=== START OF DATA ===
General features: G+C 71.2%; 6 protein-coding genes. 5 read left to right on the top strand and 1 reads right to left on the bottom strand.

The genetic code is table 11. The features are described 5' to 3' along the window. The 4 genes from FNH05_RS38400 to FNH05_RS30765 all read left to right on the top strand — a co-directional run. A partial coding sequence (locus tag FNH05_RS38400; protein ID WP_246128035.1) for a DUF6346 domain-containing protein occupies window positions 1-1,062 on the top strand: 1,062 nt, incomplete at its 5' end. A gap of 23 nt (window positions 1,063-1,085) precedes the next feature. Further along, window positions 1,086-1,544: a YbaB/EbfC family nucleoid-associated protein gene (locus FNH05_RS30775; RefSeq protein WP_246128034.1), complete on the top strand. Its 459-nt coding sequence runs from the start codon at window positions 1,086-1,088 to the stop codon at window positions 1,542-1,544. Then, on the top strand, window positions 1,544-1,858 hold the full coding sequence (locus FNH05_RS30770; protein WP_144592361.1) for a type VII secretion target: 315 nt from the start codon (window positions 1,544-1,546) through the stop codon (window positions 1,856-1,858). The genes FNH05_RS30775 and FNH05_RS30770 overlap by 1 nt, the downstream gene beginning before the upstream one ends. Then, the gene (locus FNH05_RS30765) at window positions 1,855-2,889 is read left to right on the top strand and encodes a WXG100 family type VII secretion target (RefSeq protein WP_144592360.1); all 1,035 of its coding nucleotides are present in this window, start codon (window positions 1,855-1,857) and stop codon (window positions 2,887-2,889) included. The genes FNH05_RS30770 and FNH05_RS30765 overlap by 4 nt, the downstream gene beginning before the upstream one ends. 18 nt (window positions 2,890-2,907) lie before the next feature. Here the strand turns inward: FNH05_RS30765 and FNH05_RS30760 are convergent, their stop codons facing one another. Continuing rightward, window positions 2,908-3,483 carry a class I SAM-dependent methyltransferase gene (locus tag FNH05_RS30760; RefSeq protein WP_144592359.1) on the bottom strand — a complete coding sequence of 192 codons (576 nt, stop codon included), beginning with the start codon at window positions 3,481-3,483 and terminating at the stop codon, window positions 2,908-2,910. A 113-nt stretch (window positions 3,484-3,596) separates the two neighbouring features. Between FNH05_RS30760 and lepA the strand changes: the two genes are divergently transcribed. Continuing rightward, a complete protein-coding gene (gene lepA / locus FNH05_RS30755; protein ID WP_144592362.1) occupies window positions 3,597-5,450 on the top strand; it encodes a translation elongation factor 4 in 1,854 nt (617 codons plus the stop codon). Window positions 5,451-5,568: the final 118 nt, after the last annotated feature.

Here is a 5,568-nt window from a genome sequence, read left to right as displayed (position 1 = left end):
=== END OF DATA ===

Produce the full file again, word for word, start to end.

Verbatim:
General features: G+C 71.2%; 6 protein-coding genes. 5 read left to right on the top strand and 1 reads right to left on the bottom strand.

The genetic code is table 11. The features are described 5' to 3' along the window. The 4 genes from FNH05_RS38400 to FNH05_RS30765 all read left to right on the top strand — a co-directional run. A partial coding sequence (locus tag FNH05_RS38400; protein ID WP_246128035.1) for a DUF6346 domain-containing protein occupies window positions 1-1,062 on the top strand: 1,062 nt, incomplete at its 5' end. A gap of 23 nt (window positions 1,063-1,085) precedes the next feature. Further along, window positions 1,086-1,544: a YbaB/EbfC family nucleoid-associated protein gene (locus FNH05_RS30775; RefSeq protein WP_246128034.1), complete on the top strand. Its 459-nt coding sequence runs from the start codon at window positions 1,086-1,088 to the stop codon at window positions 1,542-1,544. Then, on the top strand, window positions 1,544-1,858 hold the full coding sequence (locus FNH05_RS30770; protein WP_144592361.1) for a type VII secretion target: 315 nt from the start codon (window positions 1,544-1,546) through the stop codon (window positions 1,856-1,858). The genes FNH05_RS30775 and FNH05_RS30770 overlap by 1 nt, the downstream gene beginning before the upstream one ends. Then, the gene (locus FNH05_RS30765) at window positions 1,855-2,889 is read left to right on the top strand and encodes a WXG100 family type VII secretion target (RefSeq protein WP_144592360.1); all 1,035 of its coding nucleotides are present in this window, start codon (window positions 1,855-1,857) and stop codon (window positions 2,887-2,889) included. The genes FNH05_RS30770 and FNH05_RS30765 overlap by 4 nt, the downstream gene beginning before the upstream one ends. 18 nt (window positions 2,890-2,907) lie before the next feature. Here the strand turns inward: FNH05_RS30765 and FNH05_RS30760 are convergent, their stop codons facing one another. Continuing rightward, window positions 2,908-3,483 carry a class I SAM-dependent methyltransferase gene (locus tag FNH05_RS30760; RefSeq protein WP_144592359.1) on the bottom strand — a complete coding sequence of 192 codons (576 nt, stop codon included), beginning with the start codon at window positions 3,481-3,483 and terminating at the stop codon, window positions 2,908-2,910. A 113-nt stretch (window positions 3,484-3,596) separates the two neighbouring features. Between FNH05_RS30760 and lepA the strand changes: the two genes are divergently transcribed. Continuing rightward, a complete protein-coding gene (gene lepA / locus FNH05_RS30755; protein ID WP_144592362.1) occupies window positions 3,597-5,450 on the top strand; it encodes a translation elongation factor 4 in 1,854 nt (617 codons plus the stop codon). Window positions 5,451-5,568: the final 118 nt, after the last annotated feature.

Here is a 5,568-nt window from a genome sequence, read left to right as displayed (position 1 = left end):